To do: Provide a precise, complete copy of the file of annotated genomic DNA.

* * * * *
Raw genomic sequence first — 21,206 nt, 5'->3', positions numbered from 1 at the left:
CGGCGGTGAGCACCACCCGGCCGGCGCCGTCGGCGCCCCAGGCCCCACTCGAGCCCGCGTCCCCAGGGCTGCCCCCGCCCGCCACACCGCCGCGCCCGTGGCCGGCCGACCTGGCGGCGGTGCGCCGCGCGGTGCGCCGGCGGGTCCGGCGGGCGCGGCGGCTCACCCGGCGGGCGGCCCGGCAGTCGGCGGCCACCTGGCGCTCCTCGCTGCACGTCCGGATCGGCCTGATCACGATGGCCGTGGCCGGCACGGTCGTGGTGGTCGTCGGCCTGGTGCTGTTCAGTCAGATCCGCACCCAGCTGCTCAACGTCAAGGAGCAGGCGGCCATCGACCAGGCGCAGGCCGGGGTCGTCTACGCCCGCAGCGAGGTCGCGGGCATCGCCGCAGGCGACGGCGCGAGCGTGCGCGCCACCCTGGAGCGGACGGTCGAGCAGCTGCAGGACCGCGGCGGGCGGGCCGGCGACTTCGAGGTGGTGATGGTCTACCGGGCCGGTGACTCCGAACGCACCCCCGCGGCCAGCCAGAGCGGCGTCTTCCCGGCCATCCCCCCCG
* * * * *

Raw genomic sequence first — 21,206 nt, 5'->3', positions numbered from 1 at the left:
CGGCGGTGAGCACCACCCGGCCGGCGCCGTCGGCGCCCCAGGCCCCACTCGAGCCCGCGTCCCCAGGGCTGCCCCCGCCCGCCACACCGCCGCGCCCGTGGCCGGCCGACCTGGCGGCGGTGCGCCGCGCGGTGCGCCGGCGGGTCCGGCGGGCGCGGCGGCTCACCCGGCGGGCGGCCCGGCAGTCGGCGGCCACCTGGCGCTCCTCGCTGCACGTCCGGATCGGCCTGATCACGATGGCCGTGGCCGGCACGGTCGTGGTGGTCGTCGGCCTGGTGCTGTTCAGTCAGATCCGCACCCAGCTGCTCAACGTCAAGGAGCAGGCGGCCATCGACCAGGCGCAGGCCGGGGTCGTCTACGCCCGCAGCGAGGTCGCGGGCATCGCCGCAGGCGACGGCGCGAGCGTGCGCGCCACCCTGGAGCGGACGGTCGAGCAGCTGCAGGACCGCGGCGGGCGGGCCGGCGACTTCGAGGTGGTGATGGTCTACCGGGCCGGTGACTCCGAACGCACCCCCGCGGCCAGCCAGAGCGGCGTCTTCCCGGCCATCCCCCCCG